What is needed in the clinical field is to increase the efficiency of hospital bed resource management through rapid isolation, rapid diagnosis, and rapid and safe release from isolation. From that perspective, the above studies suggest that COVID-19 diagnosis may be possible through the application of AI. However, due to the imbalance and bias of the data selected for use in training, we question whether this approach can be safely used in clinical settings for the diagnosis of COVID-19. On these issues, Laghi A agrees that efforts to diagnose COVID-19 through AI models are necessary. However, he said that it seems very risky to trust the diagnostic performance of the AI model presented in these studies and use it in clinical settings because imaging tests such as CXR or chest CT at the early stage of COVID-19 infection can show normal findings26.
The model developed in this study is not a model trained from imaging tests such as CXR or chest CT, blood test results, or clinical information, as in previous studies. In this study, a model trained with LSTM was developed as a DL method applied to time series data training using raw data from 1 to 40 cycles of RT-PCR. There is potential for early diagnosis via RT-PCR using the DL model developed in this study. In this study, the sensitivity of the 21st model had already started to exceed the sensitivity reference value, and the sensitivity and specificity of the 24th model had exceeded 90%. Considering the time it takes to diagnose after 40 cycles of RT-PCR, the diagnostic performance of the model developed in this study shows the possibility of reducing the time taken for RT-PCR diagnosis by almost half. In addition, the model developed in this study showed that the PPV had somewhat lower positive screening performance than RT-PCR; however, the NPV showed negative screening performance similar to that of RT-PCR. If various information, such as the patient's clinical characteristics, blood test results, and imaging information, such as CXR or chest CT results, are combined with this DL model, it can be assumed that the diagnostic performance for early diagnosis will be more sophisticated. We can infer that these efforts have the potential to contribute to improving the efficiency of in-hospital bed resource management for patients with fever or screening symptoms.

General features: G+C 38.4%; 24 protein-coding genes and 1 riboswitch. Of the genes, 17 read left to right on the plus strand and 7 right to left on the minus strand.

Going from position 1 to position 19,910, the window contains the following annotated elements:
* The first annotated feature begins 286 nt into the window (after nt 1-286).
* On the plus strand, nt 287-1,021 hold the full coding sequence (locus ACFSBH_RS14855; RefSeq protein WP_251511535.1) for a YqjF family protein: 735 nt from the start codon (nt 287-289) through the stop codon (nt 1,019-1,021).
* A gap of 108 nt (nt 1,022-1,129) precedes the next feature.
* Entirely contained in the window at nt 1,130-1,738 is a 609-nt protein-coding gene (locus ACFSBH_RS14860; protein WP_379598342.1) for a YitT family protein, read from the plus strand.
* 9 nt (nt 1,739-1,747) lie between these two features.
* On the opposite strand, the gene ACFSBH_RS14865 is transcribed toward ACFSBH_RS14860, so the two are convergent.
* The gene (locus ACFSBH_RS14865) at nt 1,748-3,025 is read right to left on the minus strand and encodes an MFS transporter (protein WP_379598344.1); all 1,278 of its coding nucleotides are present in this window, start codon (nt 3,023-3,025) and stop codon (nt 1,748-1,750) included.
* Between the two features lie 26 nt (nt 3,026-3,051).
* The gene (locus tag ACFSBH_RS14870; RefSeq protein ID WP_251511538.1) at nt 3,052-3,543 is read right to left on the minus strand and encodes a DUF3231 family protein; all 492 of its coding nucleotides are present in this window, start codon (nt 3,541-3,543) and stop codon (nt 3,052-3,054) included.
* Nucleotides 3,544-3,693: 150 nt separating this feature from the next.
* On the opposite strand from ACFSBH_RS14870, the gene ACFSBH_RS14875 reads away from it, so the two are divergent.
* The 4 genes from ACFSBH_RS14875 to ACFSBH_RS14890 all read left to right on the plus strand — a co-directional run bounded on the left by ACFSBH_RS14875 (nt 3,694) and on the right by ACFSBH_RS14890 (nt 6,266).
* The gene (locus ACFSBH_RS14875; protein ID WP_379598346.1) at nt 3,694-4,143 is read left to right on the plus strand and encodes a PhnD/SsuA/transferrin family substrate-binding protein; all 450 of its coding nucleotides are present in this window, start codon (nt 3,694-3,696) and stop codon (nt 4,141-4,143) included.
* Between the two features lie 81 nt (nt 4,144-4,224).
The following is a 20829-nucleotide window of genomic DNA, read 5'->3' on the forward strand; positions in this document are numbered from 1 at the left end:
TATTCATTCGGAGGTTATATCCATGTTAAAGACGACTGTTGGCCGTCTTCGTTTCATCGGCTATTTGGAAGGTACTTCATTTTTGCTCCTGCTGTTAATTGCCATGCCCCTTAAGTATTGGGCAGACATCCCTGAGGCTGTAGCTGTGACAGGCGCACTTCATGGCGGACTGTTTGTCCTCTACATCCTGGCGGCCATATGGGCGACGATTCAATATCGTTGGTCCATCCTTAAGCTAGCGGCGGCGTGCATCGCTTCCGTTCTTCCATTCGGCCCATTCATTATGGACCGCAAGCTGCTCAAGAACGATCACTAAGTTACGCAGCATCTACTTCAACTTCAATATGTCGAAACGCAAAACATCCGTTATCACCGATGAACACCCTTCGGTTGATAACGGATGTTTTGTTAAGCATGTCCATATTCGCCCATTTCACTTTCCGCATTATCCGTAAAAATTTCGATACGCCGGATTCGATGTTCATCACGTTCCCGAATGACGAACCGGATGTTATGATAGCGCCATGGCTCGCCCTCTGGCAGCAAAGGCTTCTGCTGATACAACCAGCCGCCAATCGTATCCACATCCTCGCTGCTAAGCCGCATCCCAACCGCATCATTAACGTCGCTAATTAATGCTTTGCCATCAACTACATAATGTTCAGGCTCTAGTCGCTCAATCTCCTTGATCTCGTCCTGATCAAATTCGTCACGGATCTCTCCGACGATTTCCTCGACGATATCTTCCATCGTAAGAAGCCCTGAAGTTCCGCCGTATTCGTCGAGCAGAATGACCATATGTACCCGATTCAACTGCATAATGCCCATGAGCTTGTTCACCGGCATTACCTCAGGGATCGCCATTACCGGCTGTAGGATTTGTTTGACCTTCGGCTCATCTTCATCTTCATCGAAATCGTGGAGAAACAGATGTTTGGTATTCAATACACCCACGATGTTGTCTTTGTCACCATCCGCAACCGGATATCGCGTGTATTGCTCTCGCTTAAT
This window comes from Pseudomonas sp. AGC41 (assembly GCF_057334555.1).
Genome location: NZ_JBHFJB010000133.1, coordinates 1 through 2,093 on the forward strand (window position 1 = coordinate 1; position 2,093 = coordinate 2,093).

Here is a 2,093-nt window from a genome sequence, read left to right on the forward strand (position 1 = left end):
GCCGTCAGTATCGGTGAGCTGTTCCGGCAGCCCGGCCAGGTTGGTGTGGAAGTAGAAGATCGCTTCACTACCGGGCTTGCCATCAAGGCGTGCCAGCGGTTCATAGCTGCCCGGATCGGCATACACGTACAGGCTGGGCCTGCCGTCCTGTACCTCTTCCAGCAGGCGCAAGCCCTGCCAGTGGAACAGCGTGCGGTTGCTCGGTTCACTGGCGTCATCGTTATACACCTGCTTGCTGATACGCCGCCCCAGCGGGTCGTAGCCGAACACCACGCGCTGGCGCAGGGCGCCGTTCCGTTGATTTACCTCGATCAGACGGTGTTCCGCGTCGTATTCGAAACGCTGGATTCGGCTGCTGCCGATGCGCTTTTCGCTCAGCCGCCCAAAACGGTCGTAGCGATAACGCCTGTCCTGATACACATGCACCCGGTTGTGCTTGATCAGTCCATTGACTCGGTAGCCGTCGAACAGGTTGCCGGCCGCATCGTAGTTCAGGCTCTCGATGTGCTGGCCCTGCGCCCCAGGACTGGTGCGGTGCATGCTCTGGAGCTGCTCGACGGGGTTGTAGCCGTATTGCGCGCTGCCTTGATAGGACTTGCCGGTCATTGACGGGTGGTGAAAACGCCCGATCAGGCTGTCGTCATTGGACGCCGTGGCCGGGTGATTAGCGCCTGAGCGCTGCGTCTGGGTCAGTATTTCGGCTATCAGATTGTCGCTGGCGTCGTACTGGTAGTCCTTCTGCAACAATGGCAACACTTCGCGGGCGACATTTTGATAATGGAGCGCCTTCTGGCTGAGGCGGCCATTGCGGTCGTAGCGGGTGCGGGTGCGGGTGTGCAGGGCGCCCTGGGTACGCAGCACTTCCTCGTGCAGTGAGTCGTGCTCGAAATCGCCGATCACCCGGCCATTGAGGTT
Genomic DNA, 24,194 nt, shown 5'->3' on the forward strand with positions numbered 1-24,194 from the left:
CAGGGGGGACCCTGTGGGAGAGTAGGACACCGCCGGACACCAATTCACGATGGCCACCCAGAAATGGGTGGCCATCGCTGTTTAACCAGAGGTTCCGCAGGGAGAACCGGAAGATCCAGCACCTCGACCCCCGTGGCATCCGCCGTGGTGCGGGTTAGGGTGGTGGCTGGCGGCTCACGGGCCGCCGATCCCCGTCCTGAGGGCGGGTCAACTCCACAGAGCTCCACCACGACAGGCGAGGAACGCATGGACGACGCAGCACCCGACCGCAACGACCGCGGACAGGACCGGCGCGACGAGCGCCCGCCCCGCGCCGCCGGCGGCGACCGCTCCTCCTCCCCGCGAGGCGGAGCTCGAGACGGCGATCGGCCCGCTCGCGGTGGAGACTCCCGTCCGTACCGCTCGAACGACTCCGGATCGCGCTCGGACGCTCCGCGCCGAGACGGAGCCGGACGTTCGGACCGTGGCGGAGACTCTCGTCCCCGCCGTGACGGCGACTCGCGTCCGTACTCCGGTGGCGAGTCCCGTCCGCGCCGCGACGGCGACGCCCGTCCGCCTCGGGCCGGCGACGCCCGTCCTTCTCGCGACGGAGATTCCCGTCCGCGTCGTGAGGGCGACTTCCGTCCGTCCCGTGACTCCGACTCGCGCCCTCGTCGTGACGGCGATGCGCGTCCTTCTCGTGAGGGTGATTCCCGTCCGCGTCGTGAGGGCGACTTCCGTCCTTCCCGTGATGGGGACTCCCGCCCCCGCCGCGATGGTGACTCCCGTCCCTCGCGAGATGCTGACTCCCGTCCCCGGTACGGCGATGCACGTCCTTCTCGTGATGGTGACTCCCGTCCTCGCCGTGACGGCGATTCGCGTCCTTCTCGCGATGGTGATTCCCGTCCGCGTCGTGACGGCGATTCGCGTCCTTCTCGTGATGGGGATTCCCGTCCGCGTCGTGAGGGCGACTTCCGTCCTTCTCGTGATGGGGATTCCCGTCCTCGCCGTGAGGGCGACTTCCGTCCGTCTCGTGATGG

There are several limitations in this study. First, 181 positive cases and 5,629 negative cases used for training constituted too few positive cases compared to negative cases. This data bias can affect the diagnostic performance of the developed DL models, and in the end, it is difficult to use the DL model universally. However, through this study, we were able to confirm that the diagnostic performance was not significantly impaired without performing all 40 cycles of PCR. Second, other than LSTM, other DL methods that can be trained using time series data were not applied. As a result, it is not known whether LSTM is the best method because comparative analysis with models that can be developed through other DL methods has not been performed. Nevertheless, LSTM is a recurrent neural network (RNN)-based method that was first selected and used in this study because it is a method created to solve the vanishing gradient problem of existing RNNs27. Of course, it is necessary to collect additional data in a follow-up study and perform comparative analysis with DL methods applied to time series data. Third, the method of presenting the screening performance of the model as the ratio of the area of the radar chart is not a general method. The area of the triangle is calculated assuming the PPV, NPV, and accuracy as a weight of 1:1:1. Therefore, if this weight is set differently, that is, if the three weights are set differently according to need (such as accuracy being more important, etc.), the calculated area and the ratio may be different. Nevertheless, as the PPV, NPV and accuracy all have higher values, it is natural that the screening power increases. We thought the ratio of the area of the radar chart did not perfectly reflect the screening power of the DL model; however, it would help to explain the approximate trend.